I can well remember the editor an Afrikaans newspaper calling me a “pedlar of bad news” when I sent him an article to be published on his hallowed pages, pointing out that the euphoric giddiness did not match up to the crumbling fundamentals of the SA economy and society. Needless to say, the article was never published. In the end, I actually paid for the article to be published on Netwerk 24 so strongly did I feel that the news should not be suppressed.
Fortunately there are still independent websites that publishes my articles.
Throughout the past three years I’ve watched the one local asset manager after the other coming out with their “now is the time to buy the JSE” story-lines. On radio shows and websites these messages were repeated ad nauseum without any whisper of dissent or disagreement by the media house concerned.
At times it was actually embarrassing listening to these one-sided interviews, broadcast on the radio programmes sponsored by the investment house of the asset manager concerned.
I fully understand that asset managers need to drum up business for the funds they run. Growing assets under management is the alpha and omega for asset managers. Careers, salaries and bonuses are dependent on these flows. I have yet to listen to a fund manager tell an audience not to invest in his or her fund.
That should be the role of the media–were it independent -or independent financial advisors.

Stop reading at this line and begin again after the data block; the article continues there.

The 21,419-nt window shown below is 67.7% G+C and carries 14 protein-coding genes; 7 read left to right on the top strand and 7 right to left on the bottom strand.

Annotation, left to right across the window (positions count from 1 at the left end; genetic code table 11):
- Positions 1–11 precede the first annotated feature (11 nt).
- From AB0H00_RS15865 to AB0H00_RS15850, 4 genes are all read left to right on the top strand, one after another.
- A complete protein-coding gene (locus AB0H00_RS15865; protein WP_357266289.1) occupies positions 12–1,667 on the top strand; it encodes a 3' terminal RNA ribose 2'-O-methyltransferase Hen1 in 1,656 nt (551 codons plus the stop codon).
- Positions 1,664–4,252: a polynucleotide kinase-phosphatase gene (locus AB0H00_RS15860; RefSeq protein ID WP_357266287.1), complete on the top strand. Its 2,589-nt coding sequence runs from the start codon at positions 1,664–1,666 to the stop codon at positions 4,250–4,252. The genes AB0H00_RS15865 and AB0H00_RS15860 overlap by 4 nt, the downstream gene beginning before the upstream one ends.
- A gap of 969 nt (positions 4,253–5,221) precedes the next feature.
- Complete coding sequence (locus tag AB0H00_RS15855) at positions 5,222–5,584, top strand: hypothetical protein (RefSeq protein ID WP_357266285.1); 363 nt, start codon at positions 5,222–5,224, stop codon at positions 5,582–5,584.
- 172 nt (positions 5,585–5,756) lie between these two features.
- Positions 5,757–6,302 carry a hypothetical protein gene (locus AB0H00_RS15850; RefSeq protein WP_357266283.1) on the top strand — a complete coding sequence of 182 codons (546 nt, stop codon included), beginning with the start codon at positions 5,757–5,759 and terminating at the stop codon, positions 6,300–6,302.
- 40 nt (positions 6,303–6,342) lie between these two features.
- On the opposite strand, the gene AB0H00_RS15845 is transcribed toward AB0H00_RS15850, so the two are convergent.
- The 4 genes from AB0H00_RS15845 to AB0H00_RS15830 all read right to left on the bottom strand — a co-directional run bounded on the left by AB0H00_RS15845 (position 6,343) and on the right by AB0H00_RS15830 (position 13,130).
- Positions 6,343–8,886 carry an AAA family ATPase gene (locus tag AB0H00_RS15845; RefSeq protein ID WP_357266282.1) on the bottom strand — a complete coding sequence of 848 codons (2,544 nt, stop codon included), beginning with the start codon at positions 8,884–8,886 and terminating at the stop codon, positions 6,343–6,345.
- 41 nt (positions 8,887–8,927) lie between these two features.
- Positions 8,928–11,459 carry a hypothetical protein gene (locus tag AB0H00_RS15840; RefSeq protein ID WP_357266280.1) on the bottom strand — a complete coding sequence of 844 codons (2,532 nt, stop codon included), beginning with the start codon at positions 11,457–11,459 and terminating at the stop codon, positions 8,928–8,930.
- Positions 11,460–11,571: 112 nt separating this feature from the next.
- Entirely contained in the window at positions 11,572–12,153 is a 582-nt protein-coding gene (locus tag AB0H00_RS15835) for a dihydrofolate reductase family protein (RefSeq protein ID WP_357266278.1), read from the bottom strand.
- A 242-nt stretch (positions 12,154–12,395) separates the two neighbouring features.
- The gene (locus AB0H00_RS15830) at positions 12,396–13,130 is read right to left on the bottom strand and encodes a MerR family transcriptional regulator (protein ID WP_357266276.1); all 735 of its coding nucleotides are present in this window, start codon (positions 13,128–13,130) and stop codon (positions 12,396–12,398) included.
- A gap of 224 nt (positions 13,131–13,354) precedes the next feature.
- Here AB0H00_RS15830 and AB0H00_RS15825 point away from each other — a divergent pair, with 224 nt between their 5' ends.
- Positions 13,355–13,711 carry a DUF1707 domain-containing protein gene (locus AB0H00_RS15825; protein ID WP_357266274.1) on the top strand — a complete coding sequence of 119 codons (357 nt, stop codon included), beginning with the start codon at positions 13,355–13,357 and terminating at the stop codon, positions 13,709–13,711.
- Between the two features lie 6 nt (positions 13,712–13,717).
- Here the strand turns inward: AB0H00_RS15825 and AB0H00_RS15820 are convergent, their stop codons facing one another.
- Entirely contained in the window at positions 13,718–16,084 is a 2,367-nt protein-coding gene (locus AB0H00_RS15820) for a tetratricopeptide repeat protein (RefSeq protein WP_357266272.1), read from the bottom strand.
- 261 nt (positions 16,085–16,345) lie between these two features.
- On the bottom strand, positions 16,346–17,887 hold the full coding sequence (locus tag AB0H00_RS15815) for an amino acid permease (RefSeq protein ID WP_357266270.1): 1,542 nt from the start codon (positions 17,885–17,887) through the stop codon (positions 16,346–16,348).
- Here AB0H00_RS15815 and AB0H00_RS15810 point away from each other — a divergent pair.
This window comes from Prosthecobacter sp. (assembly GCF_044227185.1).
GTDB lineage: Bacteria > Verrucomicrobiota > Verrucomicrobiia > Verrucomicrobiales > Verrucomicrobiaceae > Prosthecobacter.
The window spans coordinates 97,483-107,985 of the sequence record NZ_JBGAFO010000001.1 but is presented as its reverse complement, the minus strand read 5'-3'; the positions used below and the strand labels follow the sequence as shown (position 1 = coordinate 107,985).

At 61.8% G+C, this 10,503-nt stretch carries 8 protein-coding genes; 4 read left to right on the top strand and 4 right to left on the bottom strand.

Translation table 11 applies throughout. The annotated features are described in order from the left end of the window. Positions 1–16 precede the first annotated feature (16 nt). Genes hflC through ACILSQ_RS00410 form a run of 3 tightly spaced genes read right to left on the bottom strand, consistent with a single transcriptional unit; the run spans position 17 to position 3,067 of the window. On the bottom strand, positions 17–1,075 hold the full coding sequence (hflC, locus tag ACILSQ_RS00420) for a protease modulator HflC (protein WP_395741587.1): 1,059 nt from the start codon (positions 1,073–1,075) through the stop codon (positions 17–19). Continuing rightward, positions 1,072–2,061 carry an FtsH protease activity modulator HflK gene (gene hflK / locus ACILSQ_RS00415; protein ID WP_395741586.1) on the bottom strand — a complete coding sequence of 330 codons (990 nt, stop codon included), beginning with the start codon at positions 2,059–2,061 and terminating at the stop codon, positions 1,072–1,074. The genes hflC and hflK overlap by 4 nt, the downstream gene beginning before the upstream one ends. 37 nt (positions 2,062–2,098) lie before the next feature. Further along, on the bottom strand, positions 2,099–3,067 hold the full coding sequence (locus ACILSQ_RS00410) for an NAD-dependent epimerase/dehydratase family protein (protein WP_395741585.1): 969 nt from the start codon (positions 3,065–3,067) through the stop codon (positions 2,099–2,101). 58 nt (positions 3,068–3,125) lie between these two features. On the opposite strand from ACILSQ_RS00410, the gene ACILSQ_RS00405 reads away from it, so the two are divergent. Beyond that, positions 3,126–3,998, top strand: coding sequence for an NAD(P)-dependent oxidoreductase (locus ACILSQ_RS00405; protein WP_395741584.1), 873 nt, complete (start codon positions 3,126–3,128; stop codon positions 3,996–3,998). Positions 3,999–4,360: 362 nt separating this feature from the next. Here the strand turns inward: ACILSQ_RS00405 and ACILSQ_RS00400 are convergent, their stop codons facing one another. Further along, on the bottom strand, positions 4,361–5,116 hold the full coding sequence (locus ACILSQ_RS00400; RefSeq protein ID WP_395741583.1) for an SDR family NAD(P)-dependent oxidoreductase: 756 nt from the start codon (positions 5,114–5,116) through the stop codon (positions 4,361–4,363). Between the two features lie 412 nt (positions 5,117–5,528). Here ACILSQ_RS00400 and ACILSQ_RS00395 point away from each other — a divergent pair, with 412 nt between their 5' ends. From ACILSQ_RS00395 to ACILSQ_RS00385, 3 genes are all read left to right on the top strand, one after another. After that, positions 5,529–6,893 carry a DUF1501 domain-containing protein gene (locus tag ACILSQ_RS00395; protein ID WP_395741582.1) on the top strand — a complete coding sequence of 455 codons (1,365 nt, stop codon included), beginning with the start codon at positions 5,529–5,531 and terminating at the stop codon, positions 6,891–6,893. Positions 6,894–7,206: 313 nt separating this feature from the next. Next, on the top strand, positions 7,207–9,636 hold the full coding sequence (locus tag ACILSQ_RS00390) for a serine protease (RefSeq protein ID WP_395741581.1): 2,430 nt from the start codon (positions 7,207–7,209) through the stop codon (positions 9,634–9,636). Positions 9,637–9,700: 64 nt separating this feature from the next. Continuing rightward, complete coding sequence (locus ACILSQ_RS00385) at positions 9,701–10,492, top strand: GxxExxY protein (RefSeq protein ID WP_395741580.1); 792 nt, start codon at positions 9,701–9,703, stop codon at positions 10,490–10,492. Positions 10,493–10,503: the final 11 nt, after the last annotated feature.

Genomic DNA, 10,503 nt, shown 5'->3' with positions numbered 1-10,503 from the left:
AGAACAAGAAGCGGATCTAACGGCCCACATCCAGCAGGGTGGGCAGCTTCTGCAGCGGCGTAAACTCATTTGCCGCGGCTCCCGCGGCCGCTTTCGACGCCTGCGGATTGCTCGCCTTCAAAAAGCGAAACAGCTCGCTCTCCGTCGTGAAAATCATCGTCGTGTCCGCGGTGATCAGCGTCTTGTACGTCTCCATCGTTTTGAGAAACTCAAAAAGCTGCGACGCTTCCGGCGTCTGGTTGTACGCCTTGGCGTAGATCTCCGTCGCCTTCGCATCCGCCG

But what about the investors who make all of this happen?
There are certain sections of the media which should hang their heads in shame for allowing this one-sided portrayal of the news to happen. For the losers are the Mom-and Pop investors who place an inordinate amount of trust in the large investment companies to whom they’ve entrusted their hard-earned money. It’s heart-breaking to hear and see investors showing me their statements on their RA’s, endowment policies and even discretionary portfolios where there has been very little growth in 5, 7 and in some cases 10 years.
Lack of real growth over 10 years
Some of SA’s largest unit trust funds have made their investors NO MONEY over 3, 5 and 7 years. I would have thought an interview or two with such fund managers would be instructive, but I have yet to see one appear anywhere in the media. Yet, some of these perennial under-performers are the sponsors on some of the most popular financial radio programmes in the country. That’s one way of making sure your poor performance is hidden in plain sight: sponsor them into obedience!